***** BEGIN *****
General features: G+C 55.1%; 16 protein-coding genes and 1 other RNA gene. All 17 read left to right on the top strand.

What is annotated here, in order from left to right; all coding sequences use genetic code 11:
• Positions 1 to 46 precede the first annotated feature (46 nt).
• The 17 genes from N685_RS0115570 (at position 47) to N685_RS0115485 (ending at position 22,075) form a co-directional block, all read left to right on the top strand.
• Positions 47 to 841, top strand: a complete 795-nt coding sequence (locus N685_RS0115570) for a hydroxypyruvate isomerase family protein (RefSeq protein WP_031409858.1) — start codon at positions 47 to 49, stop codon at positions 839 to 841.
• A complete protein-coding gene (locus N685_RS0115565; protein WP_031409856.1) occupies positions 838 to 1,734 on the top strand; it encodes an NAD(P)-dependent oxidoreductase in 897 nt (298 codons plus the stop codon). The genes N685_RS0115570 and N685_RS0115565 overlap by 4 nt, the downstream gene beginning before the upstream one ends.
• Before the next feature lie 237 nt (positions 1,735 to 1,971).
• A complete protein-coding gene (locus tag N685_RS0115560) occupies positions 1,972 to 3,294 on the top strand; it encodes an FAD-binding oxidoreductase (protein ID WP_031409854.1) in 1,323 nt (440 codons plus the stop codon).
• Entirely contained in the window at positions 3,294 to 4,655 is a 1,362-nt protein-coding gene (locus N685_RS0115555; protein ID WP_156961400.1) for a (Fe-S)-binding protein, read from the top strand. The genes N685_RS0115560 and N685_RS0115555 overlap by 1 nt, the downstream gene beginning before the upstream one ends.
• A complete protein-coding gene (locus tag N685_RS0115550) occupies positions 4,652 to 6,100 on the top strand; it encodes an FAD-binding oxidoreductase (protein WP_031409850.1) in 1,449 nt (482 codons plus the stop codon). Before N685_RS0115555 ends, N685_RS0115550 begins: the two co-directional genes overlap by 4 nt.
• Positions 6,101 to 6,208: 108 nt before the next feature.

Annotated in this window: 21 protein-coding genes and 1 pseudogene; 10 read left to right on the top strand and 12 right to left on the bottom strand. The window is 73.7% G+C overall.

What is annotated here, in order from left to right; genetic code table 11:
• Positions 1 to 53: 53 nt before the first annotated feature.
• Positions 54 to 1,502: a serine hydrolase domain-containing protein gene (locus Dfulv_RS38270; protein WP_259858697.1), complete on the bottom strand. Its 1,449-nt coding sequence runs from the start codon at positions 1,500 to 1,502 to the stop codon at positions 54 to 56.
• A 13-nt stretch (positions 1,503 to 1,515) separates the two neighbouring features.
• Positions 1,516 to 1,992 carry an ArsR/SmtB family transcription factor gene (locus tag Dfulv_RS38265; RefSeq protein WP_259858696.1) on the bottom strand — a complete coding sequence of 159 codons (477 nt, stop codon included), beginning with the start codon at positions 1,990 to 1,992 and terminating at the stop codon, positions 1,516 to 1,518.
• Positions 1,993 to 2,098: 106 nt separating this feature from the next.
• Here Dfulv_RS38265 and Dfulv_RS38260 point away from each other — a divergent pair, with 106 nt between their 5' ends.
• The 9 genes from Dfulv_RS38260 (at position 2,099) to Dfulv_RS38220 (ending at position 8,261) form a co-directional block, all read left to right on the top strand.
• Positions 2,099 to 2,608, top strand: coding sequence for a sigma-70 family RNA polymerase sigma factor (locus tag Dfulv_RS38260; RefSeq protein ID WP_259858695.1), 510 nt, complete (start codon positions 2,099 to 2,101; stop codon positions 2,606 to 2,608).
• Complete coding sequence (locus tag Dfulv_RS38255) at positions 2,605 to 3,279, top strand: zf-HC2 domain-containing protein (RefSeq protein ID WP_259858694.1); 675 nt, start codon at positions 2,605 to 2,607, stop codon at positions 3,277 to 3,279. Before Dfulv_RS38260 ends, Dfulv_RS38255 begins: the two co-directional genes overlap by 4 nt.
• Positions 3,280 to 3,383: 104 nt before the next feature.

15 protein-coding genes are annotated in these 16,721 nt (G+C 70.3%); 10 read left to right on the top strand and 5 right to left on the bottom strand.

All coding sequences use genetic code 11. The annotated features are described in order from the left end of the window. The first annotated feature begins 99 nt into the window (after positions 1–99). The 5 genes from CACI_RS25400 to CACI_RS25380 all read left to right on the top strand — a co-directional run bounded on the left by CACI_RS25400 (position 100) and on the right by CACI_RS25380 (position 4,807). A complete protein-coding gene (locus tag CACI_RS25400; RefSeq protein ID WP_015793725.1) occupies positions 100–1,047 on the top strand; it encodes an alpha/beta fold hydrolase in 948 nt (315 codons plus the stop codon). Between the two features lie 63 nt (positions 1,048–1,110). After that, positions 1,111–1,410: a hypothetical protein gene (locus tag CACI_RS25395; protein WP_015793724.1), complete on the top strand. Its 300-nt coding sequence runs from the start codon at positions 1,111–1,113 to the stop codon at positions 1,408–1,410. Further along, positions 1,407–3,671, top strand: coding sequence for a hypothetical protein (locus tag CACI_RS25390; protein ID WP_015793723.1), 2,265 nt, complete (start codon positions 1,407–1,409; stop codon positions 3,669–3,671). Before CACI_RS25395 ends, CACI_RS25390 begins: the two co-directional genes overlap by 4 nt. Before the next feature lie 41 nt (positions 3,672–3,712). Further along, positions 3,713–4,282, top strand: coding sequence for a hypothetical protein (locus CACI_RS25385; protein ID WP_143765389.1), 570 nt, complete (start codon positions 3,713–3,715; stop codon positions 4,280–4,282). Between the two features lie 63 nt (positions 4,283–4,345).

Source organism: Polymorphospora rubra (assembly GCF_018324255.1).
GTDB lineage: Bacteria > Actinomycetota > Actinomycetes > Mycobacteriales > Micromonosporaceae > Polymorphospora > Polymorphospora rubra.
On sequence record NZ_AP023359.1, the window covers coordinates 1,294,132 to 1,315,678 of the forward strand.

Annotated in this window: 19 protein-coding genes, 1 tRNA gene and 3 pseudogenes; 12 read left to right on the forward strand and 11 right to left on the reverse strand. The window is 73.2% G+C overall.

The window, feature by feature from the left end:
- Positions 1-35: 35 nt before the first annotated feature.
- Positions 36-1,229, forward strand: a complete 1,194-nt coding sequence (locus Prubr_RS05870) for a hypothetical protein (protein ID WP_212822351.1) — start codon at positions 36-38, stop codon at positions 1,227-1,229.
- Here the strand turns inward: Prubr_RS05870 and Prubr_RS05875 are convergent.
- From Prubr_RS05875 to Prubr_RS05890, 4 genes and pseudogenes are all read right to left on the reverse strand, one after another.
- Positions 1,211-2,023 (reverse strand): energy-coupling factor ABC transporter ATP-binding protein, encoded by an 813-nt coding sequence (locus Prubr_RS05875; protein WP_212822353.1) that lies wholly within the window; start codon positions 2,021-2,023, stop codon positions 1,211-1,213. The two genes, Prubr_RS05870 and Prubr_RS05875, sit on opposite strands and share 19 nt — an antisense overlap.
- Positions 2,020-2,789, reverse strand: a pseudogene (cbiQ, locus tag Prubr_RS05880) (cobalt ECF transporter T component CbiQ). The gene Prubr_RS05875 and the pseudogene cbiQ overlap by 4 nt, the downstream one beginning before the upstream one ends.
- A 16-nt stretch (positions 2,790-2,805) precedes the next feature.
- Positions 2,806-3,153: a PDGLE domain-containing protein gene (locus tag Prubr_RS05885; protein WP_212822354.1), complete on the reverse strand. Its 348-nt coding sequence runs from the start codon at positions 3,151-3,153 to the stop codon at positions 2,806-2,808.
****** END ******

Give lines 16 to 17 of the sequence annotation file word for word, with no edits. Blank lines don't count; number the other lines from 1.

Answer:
• A 13-nt stretch (positions 1,503 to 1,515) separates the two neighbouring features.
• Positions 1,516 to 1,992 carry an ArsR/SmtB family transcription factor gene (locus tag Dfulv_RS38265; RefSeq protein WP_259858696.1) on the bottom strand — a complete coding sequence of 159 codons (477 nt, stop codon included), beginning with the start codon at positions 1,990 to 1,992 and terminating at the stop codon, positions 1,516 to 1,518.